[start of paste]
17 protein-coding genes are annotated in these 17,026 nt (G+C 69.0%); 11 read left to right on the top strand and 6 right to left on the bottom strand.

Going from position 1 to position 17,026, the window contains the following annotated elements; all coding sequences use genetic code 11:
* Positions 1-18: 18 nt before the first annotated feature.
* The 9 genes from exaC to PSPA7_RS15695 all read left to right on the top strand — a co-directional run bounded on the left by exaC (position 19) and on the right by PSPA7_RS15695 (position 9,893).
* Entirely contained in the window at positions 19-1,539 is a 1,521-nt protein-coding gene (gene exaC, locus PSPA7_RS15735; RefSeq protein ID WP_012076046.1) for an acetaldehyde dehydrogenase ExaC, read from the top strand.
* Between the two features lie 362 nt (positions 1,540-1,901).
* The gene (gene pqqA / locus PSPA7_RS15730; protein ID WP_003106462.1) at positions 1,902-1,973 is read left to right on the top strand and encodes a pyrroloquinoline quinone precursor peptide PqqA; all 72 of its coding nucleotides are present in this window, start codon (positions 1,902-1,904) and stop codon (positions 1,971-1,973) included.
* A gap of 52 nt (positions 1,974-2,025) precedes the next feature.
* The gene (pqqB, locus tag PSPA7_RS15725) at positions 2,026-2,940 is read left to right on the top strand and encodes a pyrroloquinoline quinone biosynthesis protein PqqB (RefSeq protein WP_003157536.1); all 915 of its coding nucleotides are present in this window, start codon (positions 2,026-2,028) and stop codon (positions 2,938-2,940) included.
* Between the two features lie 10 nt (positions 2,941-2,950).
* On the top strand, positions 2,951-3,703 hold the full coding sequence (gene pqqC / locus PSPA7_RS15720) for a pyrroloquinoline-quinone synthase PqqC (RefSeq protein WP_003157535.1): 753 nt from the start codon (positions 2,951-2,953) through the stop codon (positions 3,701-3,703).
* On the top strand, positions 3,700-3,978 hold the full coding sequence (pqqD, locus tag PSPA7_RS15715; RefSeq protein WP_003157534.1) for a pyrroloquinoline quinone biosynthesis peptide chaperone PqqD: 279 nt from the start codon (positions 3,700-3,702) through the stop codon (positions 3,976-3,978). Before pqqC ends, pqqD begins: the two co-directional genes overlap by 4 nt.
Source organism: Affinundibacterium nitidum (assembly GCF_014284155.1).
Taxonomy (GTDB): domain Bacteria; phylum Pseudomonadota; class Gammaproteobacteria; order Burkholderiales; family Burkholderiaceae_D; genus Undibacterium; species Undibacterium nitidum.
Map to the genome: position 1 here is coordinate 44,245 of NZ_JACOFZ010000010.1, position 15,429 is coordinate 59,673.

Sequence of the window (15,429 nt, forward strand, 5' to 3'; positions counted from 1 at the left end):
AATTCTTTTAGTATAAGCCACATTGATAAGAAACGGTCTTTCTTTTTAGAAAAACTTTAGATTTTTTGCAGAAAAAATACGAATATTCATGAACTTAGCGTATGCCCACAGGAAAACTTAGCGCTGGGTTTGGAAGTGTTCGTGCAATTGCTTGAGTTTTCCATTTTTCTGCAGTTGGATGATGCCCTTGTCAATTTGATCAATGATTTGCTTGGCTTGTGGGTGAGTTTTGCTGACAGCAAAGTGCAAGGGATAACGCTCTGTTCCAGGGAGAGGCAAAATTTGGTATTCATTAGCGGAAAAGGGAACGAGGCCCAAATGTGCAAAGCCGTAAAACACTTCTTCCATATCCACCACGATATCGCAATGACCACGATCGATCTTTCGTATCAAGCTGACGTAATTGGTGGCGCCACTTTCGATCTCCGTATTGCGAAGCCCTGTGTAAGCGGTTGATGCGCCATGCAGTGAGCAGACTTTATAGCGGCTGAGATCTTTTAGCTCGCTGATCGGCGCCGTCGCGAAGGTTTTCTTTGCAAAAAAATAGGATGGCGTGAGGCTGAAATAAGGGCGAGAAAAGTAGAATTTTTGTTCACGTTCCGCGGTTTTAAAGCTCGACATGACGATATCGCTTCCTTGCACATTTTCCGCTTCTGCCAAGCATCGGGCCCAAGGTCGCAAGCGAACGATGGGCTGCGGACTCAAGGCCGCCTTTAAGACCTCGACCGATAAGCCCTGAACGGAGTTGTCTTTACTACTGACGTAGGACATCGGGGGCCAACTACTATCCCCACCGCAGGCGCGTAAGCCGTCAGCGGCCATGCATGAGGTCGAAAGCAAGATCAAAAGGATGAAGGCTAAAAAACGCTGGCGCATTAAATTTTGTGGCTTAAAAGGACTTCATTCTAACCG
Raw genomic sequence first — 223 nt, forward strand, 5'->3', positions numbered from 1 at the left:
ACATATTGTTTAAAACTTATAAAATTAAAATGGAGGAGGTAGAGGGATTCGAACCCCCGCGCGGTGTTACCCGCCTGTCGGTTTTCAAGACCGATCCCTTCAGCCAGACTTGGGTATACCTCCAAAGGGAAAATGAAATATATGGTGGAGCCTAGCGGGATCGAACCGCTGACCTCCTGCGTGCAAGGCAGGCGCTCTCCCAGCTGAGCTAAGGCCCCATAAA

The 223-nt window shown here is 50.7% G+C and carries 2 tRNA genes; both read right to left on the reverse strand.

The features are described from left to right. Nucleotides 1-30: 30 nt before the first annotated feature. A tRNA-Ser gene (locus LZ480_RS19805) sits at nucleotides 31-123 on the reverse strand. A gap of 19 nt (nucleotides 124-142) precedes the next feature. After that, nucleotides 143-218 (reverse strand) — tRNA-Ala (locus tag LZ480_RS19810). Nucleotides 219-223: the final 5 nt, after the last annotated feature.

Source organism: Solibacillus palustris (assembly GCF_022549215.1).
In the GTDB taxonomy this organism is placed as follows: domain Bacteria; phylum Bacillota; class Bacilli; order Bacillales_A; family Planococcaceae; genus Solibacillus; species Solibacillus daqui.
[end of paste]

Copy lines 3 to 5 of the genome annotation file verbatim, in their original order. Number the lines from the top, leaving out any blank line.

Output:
* Positions 1-18: 18 nt before the first annotated feature.
* The 9 genes from exaC to PSPA7_RS15695 all read left to right on the top strand — a co-directional run bounded on the left by exaC (position 19) and on the right by PSPA7_RS15695 (position 9,893).
* Entirely contained in the window at positions 19-1,539 is a 1,521-nt protein-coding gene (gene exaC, locus PSPA7_RS15735; RefSeq protein ID WP_012076046.1) for an acetaldehyde dehydrogenase ExaC, read from the top strand.